- St Lucia’s Prime Minister proposes new US Caribbean trade initiative Read More
- C&W announces partial restoration of mobile network In Dominica Read More
- Crushing loss for Windies after Ali’s assault Read More
- Former pacer Davis honoured by Windies side Read More
- Arch Cot folk want answers, Mr Minister Read More
- Shade of the soul main thing Read More
- Rihanna’s 40 shades a hit Read More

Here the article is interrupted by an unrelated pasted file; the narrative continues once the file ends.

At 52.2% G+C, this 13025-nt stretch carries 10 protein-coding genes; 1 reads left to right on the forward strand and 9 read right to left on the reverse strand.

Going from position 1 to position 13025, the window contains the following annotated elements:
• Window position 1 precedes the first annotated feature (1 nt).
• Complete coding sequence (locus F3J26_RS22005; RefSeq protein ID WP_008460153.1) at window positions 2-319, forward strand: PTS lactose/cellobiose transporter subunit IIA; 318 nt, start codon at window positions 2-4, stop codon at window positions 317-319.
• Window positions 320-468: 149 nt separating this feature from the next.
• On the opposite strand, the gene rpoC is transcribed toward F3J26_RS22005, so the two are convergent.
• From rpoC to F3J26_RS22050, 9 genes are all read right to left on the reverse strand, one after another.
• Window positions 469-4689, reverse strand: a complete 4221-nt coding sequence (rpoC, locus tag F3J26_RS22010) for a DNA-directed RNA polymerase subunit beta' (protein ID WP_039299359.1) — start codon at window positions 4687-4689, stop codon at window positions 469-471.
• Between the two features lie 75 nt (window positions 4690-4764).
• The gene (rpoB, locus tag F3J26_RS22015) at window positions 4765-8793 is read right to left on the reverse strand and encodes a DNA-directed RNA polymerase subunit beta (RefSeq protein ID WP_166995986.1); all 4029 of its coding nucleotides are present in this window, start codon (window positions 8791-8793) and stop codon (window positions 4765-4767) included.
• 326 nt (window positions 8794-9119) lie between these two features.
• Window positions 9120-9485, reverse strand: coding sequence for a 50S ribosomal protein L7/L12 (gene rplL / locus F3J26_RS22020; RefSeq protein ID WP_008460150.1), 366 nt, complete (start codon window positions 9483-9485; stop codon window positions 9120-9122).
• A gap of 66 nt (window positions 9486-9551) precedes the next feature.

Barbados has a new champion jockey. He is 21-year-old Reshawn Latchman. Latchman, who also topped the third racing season’s table with nine wins from 33 starts that earned $93 403, recovered from a mid-year slump to capture the award. Having started the Barbados Turf Club’s final day one win behind leader Antonio Whitehall, he drew level by Race 2 – Division “A” of the Diamonds International Safi Kalima Handicap – scoring with Johnny Sad Boy. Whitehall regained the lead by winning Race 5 – DI/Crown Of Light Stakes And Trophy over 1 570 metres – with Nekitta. Latchman’s reply was swift and it proved decisive as he won Race 7 – the Diamonds International/Day 2 Night Handicap – on Iamsogroovy. Both jockeys went into the last race tied on 30 wins, but Latchman had the last laugh after they finished out of the money. Race 1, which saw Rahy Stormello with Latchman finishing second, was the race used to determine the championship. Latchman had 30 wins from173 rides and landed earnings of $458 042 for the horse owners. He earned a win per cent of 17 and ended in the top three finishers of 43 per cent. Whitehall, employed by Sir Charles Williams, had to settle for the second position after leading the jockeys for nearly the entire year. He took the first season’s honours with 16 wins and, despite maintaining the lead, he lost momentum, winning eight and six races respectively in seasons two and three. Whitehall won 30 races from 190 starts which earned the horse owners $507 501. He had a win per cent of 16 and ended in the top three finishers 40 per cent. The same method used to determine the winner also had to be applied to separate jockeys placing third and fourth. That’s because both Anderson Trotman and Kenny John climaxed their season on 25 wins. Trotman’s second placed returns of 23 were superior to John’s nine. Contracted to Hopefield Stable, his winners earned the owners $465 536 from 184 rides, giving him a win per cent of 13.5 and putting him in the top three finishers at 37.5 per cent. He formed good relationships with Dancin David, Aristodemus and Fernandina. John, after taking honours in season two with 14 wins, was unable to sustain the level of intensity required to take the overall championship. He recorded a win per cent of 17 and was in the top three finishers of 32. From 137 starts this year, he landed earnings of $290 685, including $81 765 for his third season’s efforts. He excelled with trainers Andrew Nunes and Jonathon Simpson on horses like Lady Quill, Little Man Arran and The Price Is Right. Whitehall ($115 603) and fellow jockeys – Trotman and John – all finished tied on six wins. Trotman ($108 793) took the second position in the third season championship by having the most seconds – five – compared to Whitehall and John’s four and two, respectively.